The Truth About Cranberry Juice and UTIs

Urinary tract infections affect 50-60% of women at some point in their lives. The condition can be painful, characterized by a strong urge to urinate, burning sensations, and cloudy or reddish-colored urine with a strong smell.

While antibiotics are the “go to” remedy for a UTI, you may have heard that simply drinking cranberry juice or taking a cranberry supplement is just as effective. Before you treat yourself with the tart drink, know the facts about cranberry juice and UTIs.

The magic of cranberries

UTIs are most often caused by bacteria called Escherichia coli, or E. coli for short. Cranberries contain compounds called A-type proanthocyanidins that prevent E. coli from adhering to the bladder walls. Whether there’s enough of this compound in a serving of juice or supplements to make a difference in your health has not been categorically proven by research.

Scientific proof

Some research suggests cranberry may help prevent UTIs, especially in women who get them frequently.

According to one review of research published in 2012, cranberry juice may reduce the number of UTIs a woman experiences over a 12-month period -- especially if she suffers from recurrent infections.

But the results showed that this might not be true for all women, and cranberry juice may be less effective than once thought. Small studies demonstrate promise for using cranberry juice to prevent UTIs, but many larger studies don’t.

Similarly, a 2012 meta-analysis of 10 well-designed studies showed cranberry-containing products protected against UTIs, especially in children, women who get UTIs often, and those who drink cranberry juice regularly or use cranberry products several times a day.

However, there’s a big difference between prevention and treatment. While the berry may offer some preventive protection, most of the medical and research community agrees that cranberry juice is inferior to antibiotics when it comes to treating a UTI once you have it.

Know what you’re getting

There’s no harm in drinking cranberry juice regularly to ward off UTIs; there’s just no guarantee it’ll work. However, do make sure you’re drinking 100% cranberry juice and not a cocktail, which is mostly grape juice, apple juice, and sugar.

Cranberry juice does pad your diet with extra calories. Even unsweetened, 100% cranberry juice contains 116 calories per cup. That might not seem like a lot, but if you add it without trimming an equal number of calories elsewhere, it could lead you to gain about a pound every month.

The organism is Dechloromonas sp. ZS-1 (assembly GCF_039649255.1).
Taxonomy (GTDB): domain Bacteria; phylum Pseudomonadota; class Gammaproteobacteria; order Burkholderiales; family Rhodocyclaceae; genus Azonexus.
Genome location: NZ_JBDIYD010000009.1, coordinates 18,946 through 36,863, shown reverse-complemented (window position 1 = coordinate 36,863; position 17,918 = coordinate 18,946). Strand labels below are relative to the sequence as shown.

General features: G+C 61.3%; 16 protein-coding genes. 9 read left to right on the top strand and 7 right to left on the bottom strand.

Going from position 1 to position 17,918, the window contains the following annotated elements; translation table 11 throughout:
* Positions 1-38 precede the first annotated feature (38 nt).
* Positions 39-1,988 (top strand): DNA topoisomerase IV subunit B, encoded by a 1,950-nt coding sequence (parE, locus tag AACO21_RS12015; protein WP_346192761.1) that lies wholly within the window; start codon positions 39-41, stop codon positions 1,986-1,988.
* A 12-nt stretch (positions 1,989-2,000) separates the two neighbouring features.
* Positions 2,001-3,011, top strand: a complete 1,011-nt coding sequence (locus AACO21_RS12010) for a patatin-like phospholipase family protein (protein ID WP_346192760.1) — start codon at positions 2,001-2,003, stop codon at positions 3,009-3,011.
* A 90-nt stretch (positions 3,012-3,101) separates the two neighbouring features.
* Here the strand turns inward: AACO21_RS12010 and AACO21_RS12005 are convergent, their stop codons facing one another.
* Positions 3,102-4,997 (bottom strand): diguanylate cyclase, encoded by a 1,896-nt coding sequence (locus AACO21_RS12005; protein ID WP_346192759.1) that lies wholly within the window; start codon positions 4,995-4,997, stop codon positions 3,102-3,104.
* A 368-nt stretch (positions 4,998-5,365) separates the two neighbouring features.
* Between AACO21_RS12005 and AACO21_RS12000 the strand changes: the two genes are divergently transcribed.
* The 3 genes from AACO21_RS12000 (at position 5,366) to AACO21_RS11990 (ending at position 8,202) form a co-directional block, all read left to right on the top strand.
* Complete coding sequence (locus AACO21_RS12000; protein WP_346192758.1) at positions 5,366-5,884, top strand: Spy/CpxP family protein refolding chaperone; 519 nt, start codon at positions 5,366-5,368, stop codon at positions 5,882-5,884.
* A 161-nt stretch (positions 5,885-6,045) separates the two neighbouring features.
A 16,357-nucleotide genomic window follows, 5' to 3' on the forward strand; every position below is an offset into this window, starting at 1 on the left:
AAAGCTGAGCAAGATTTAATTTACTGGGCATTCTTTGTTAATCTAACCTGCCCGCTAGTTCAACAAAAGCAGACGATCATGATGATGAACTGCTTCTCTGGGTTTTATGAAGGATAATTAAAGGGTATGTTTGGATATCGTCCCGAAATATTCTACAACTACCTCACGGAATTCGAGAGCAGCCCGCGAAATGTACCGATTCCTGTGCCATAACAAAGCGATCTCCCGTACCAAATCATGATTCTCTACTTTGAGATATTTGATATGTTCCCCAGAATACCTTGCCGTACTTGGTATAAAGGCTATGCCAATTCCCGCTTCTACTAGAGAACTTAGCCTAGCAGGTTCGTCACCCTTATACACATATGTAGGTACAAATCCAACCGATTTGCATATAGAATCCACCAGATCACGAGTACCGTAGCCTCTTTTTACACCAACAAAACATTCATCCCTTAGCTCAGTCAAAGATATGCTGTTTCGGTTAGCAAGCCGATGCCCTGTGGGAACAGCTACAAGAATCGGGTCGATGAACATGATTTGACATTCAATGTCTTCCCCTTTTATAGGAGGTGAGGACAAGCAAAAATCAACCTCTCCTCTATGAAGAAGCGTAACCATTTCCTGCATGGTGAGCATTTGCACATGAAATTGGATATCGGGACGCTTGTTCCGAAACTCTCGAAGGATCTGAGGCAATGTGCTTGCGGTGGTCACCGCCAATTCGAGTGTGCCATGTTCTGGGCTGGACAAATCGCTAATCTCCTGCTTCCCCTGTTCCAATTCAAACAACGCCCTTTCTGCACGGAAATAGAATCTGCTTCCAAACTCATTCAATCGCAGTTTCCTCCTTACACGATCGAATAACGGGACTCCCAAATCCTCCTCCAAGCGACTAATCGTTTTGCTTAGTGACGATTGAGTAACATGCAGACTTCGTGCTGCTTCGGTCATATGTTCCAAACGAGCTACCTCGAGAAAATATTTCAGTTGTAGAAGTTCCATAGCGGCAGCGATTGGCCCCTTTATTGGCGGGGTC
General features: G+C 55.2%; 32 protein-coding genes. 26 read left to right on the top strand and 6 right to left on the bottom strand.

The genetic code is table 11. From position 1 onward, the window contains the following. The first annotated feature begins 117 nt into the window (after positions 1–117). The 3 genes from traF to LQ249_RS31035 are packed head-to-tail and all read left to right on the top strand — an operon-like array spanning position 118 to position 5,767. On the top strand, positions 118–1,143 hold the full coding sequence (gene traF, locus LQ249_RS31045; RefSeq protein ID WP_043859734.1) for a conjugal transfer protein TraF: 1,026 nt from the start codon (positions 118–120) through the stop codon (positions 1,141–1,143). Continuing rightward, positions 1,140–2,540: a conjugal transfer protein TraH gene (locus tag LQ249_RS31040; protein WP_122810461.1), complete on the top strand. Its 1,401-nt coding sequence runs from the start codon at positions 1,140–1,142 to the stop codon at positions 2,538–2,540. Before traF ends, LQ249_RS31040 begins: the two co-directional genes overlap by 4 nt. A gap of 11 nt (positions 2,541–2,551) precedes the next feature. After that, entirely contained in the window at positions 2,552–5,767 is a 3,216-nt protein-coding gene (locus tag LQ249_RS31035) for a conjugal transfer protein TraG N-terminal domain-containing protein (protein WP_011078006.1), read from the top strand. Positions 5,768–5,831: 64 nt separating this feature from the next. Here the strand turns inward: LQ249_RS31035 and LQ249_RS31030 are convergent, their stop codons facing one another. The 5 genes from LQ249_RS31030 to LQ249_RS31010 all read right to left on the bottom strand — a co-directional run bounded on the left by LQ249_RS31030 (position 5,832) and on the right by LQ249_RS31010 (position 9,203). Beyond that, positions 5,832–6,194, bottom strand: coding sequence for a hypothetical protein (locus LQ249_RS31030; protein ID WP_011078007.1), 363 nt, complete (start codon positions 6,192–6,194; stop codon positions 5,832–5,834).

If you opt for cranberry supplements, know that the US Food and Drug Administration doesn't regulate them. That means you can’t be sure how much active ingredient each dose contains.

Other methods to prevent UTIs

Lifestyle habits may be just as helpful in preventing UTIs. Stay well hydrated and always urinate after sexual intercourse. Make a habit of wiping from front to back, so you minimize contact between bacteria from your rectum and your vagina.

Avoid the use of douches and scented powders. Certain birth control methods are likely to cause UTIs, too. These include spermicides and spermicide-lubricated condoms as well as diaphragms, which contribute to bacterial growth.

If you have frequent urinary tract infections, the team at Southeast Urogyn also recommends you take other precautions to discourage bacterial growth. Stick mostly to cotton underwear and avoid baths. Tight clothing that keeps bacteria trapped near your urethra can also encourage UTIs.  

In some cases, the doctors might prescribe a low dose of antibiotics for you to take regularly or to take as a single dose after having sex. Women who’ve experienced menopause can ask about estrogen vaginal cream to prevent dryness, which increases the chance of bacterial infection.

The bottom line? Cranberry juice can be part of your UTI prevention protocol, but not your only strategy. If you suffer from frequent UTIs and want to discuss preventive treatments with a trusted doctor, call Southeast Urogyn in Jackson, Mississippi, or click to make an appointment.

References:

https://health.clevelandclinic.org/2015/10/can-cranberry-juice-stop-uti/

https://www.ncbi.nlm.nih.gov/pubmed/23076891

https://www.mayoclinic.org/diseases-conditions/urinary-tract-infection/symptoms-causes/syc-20353447

https://www.webmd.com/women/guide/avoid-uti#1

http://nutritiondata.self.com/facts/fruits-and-fruit-juices/7678/2

https://www.ncbi.nlm.nih.gov/pubmed/23867306

https://www.ncbi.nlm.nih.gov/pubmed/22777630

https://www.ncbi.nlm.nih.gov/pmc/articles/PMC3749018/

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